The Rise of the Chinese Empire: Nation, State, and Imperialism in Early China, ca. 1600 B.C.-A.D. 8 / Edition 1

The Rise of the Chinese Empire: Nation, State, and Imperialism in Early China, ca. 1600 B.C.-A.D. 8 / Edition 1

by Chun-shu Chang
     
 

ISBN-10: 0472115332

ISBN-13: 9780472115334

Pub. Date: 04/18/2007

Publisher: University of Michigan Press

The second and first centuries B.C. were a critical period in Chinese history—they saw the birth and development of the new Chinese empire and its earliest expansion and acquisition of frontier territories.  But for almost two thousand years, because of gaps in the available records, this essential chapter in the history was missing. Fortunately,

Overview

The second and first centuries B.C. were a critical period in Chinese history—they saw the birth and development of the new Chinese empire and its earliest expansion and acquisition of frontier territories.  But for almost two thousand years, because of gaps in the available records, this essential chapter in the history was missing. Fortunately, with the discovery during the last century of about sixty thousand Han-period documents in Central Asia and western China preserved on strips of wood and bamboo, scholars have been able, for the first time, to put together many of the missing pieces.

In this first volume of his monumental history, Chun-shu Chang uses these newfound documents to analyze the ways in which political, institutional, social, economic, military, religious, and thought systems developed and changed in the critical period from early China to the Han empire (ca. 1600 B.C. – A.D. 220). In addition to exploring the formation and growth of the Chinese empire and its impact on early nation-building and later territorial expansion, Chang also provides insights into the life and character of critical historical figures such as the First Emperor (221– 210 B.C.) of the Ch’in and Wu-ti (141– 87 B.C.) of the Han, who were the principal agents in redefining China and its relationships with other parts of Asia. As never before, Chang’s study enables an understanding of the origins and development of the concepts of state, nation, nationalism, imperialism, ethnicity, and Chineseness in ancient and early Imperial China, offering the first systematic reconstruction of the history of Chinese acquisition and colonization.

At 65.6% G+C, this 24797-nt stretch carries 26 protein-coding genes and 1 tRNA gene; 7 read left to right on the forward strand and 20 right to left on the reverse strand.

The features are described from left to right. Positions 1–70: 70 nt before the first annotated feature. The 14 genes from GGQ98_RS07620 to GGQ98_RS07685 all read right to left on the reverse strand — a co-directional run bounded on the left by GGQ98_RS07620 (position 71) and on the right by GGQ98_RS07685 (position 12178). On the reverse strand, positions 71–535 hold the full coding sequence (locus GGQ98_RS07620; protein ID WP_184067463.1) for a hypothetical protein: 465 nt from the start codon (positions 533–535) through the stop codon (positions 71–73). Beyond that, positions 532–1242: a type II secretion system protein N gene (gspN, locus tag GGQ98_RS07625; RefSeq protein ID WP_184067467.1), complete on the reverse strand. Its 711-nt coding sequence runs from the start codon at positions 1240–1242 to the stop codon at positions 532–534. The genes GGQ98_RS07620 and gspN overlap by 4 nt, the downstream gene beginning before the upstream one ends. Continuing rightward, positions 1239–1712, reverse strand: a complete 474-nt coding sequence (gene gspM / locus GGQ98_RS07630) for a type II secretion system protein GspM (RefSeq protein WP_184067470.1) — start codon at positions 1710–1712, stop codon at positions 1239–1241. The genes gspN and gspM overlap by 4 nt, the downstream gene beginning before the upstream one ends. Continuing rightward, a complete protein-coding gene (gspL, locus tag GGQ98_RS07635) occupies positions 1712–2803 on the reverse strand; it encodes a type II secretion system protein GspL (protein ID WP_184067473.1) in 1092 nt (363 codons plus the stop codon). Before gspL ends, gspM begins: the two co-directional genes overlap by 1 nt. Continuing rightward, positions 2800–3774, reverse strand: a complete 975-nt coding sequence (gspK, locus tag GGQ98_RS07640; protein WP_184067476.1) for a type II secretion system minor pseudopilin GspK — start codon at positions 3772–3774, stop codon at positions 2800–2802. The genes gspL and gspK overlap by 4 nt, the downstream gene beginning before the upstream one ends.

Chun-shu Chang is Professor of History at the University of Michigan and is the author, with Shelley Hsueh-lun Chang, of Crisis and Transformation in Seventeenth-Century China and Redefining History: Ghosts, Spirits, and Human Society in P’u Sung-ling’s World, 1640 1715.

“An extraordinary survey of the political and administrative history of early imperial China, which makes available a body of evidence and scholarship otherwise inaccessible to English-readers. The underpinning of research is truly stupendous.”
—Ray Van Dam, Professor, Department of History, University of Michigan

“Powerfully argues from literary and archaeological records that empire, modeled on Han paradigms, has largely defined Chinese civilization ever since.”

—Joanna Waley-Cohen, Professor, Department of History, New York University

Product Details

ISBN-13:
9780472115334
Publisher:
University of Michigan Press
Publication date:
04/18/2007
Edition description:
New Edition
Pages:
506
Product dimensions:
6.40(w) x 9.20(h) x 1.70(d)

Customer Reviews

Average Review:

Write a Review

and post it to your social network

     

Most Helpful Customer Reviews

See all customer reviews >